Hong Kong is set for more upheaval as China’s National People’s Congress (NPC) considers a proposal to overhaul the territory’s electoral system to ensure “patriots” are in charge, at its week-long annual meeting that began on Friday morning.
Zhang Yesui, a spokesman for the NPC, said on Thursday the rubber-stamp body had the constitutional power to “improve” Hong Kong’s system and that the electoral structure needed to fully implement the principle of “patriots governing Hong Kong” in what could be the biggest blow to the city’s democracy since it was returned to Chinese rule in 1997.
Hong Kong’s Cable TV and Now TV, citing unnamed sources, said the changes would include increasing the size of the election committee that selects Hong Kong’s leader from 1,200 to 1,500 people, and the city’s legislature from 70 to 90 seats.
District councillors would also be removed from the committee that chooses the chief executive, while a new body would be set up under the chief executive to vet all candidates for elected office, according to Al Jazeera’s Katrina Yu who is monitoring events in Beijing.
Local media reported the already-delayed legislative council elections would probably deferred for another year until September 2022.
NPC spokesman Zhang Yesui told journalists ‘improvements’ were necessary to Hong Kong’s electoral system to ensure ‘patriots’ were in charge [Yew Lun Tian/Reuters]
Opening the NPC on Friday, Chinese Premier Li Keqiang said Beijing would “resolutely guard against and deter” interference by external forces in Hong Kong’s affairs.
“China has received a lot of international criticism over the past year due to its reforms in Hong Kong,” Yu said. “And China hasn’t responded with any concessions. It’s responded by doubling down and hardening its stance.”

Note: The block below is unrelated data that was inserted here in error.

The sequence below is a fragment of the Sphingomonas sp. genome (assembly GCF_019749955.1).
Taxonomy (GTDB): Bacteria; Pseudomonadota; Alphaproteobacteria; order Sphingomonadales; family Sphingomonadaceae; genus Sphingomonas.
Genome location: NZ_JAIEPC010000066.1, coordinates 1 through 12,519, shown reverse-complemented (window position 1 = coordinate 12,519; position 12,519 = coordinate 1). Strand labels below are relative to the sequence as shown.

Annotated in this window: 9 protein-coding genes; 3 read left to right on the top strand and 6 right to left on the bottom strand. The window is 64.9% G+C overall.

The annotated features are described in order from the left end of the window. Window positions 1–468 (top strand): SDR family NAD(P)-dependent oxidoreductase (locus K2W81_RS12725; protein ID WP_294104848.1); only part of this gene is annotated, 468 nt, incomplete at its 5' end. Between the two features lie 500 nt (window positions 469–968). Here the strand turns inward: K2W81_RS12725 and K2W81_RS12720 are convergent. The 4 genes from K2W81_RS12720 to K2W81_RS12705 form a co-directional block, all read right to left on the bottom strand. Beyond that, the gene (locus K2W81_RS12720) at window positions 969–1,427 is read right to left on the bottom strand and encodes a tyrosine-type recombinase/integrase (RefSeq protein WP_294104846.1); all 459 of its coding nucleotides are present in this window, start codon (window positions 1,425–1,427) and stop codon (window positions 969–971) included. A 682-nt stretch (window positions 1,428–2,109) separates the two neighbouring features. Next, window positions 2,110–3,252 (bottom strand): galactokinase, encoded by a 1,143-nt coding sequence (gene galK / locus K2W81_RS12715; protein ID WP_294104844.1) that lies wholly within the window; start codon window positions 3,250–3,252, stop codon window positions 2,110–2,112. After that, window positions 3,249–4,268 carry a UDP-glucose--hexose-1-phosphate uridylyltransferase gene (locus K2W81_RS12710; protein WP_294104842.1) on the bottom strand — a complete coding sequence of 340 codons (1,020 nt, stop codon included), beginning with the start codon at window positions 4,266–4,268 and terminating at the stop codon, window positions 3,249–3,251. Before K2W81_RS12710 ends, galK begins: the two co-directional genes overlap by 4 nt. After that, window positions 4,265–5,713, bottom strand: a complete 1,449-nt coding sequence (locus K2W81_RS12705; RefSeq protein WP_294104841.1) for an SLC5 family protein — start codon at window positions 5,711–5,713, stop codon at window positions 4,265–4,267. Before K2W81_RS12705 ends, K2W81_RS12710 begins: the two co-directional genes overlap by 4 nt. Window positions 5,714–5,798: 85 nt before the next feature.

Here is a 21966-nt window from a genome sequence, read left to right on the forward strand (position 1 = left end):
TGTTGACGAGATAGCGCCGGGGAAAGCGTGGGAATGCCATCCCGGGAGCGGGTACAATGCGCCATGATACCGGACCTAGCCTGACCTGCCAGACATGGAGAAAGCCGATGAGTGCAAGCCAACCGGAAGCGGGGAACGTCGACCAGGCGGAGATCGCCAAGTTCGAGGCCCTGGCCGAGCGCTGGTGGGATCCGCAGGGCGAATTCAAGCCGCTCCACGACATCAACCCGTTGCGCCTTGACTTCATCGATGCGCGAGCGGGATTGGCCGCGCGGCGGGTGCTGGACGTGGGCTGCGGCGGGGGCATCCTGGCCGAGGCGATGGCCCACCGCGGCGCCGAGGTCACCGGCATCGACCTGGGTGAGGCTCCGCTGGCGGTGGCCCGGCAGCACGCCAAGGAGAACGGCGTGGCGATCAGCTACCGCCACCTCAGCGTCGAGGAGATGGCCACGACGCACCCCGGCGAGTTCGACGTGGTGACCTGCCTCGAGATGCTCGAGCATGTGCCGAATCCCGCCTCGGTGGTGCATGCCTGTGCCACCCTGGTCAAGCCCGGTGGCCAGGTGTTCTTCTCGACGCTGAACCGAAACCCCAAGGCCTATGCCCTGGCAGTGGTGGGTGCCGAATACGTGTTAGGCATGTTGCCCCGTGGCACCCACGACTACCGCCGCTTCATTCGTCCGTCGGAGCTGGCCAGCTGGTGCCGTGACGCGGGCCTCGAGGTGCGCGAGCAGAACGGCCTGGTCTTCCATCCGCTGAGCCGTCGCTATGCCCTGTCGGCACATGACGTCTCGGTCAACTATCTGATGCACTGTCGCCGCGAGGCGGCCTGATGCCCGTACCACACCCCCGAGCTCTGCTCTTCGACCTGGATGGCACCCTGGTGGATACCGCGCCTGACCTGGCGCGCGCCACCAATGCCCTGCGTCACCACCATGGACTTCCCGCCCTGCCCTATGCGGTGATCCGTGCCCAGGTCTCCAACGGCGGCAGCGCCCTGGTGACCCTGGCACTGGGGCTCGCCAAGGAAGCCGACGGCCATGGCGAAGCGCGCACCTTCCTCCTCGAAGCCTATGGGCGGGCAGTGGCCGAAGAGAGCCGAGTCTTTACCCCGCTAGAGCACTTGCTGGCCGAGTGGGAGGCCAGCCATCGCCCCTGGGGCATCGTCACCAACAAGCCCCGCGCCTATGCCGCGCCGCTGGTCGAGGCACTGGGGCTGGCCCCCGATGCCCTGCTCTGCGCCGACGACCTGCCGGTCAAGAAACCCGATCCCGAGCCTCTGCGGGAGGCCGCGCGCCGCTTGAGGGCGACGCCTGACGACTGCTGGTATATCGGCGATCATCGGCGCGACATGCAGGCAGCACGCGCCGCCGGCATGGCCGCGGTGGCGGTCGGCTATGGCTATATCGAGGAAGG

A spokesman for the Hong Kong government said any changes to the rules governing elections were the “prerogative” of Beijing.
“Only through ‘patriots governing Hong Kong’ can the Central Government’s overall jurisdiction over the HKSAR be effectively implemented, the constitutional order as set out by the Constitution and the Basic Law be effectively safeguarded and the long-term stability and safety of Hong Kong be achieved,” he said in a statement released late on Thursday night.
The reforms are likely to deal a serious blow to Hong Kong’s pro-democracy politicians and activists who have been under pressure since China imposed a broadly-worded national security law on the territory in the wake of last year’s NPC.
Some have gone into exile while others are facing trial under the legislation.
Prominent pro-democracy campaigner and media tycoon Jimmy Lai is currently in jail pending trial under the law on charges of “foreign collusion” while 47 people accused of “subversion” for organising primary elections to choose their candidates for the delayed legislative election, were on Thursday also remanded in custody and mostly denied bail.
Hong Kong, previously a British colony, was guaranteed its widespread freedoms, extensive autonomy and capitalist way of life would continue for at least 50 years under the so-called “one country, two systems” model when China took back control.
Beijing also promised universal suffrage as an ultimate goal for Hong Kong in its mini-constitution, the Basic Law, but over the past 20 years has been chipping away at the territory’s freedoms.
The NPC moves are widely expected to deprive Hong Kong’s democratic camp of any hope of winning a majority in the city’s Legislative Council, where pro-democracy candidates have traditionally fared better than pro-Beijing groups in the 50 percent of seats in the chamber that are directly elected.
Anger at China’s perceived tightening grip boiled over in 2019 after the Hong Kong leader Carrie Lam proposed an extradition bill to the mainland. Mass opposition to the law brought millions onto the streets beginning months of protests, which sometimes turned violent.
Hong Kong elected legislators (from left) Dennis Kwok, Alvin Yeung, Kenneth Leung and Kwok Ka-ki, were disqualified from the Legislative Council in November last year after being deemed ‘unpatriotic’ under a law passed by China. The disqualification prompted the mass resignation of Democratic legislators [File: Billy HC Kwok/Bloomberg]
Political scientist Sonny Lo told Reuters news agency the NPC’s planned moves would lead to “reverse democratisation”.
“The democrats will be condemned to be a permanent minority under this system,” he said.
“It will be a bitter lesson for them… It is turning the clock back and it will wipe out all the democratic progress” of the last years of colonial rule and the first 20 years of Hong Kong under Chinese rule.
While critics say the security law has been used to crush dissent and curb freedoms, officials in Beijing and Hong Kong say it had helped restore “stability” to the territory following the 2019 protests.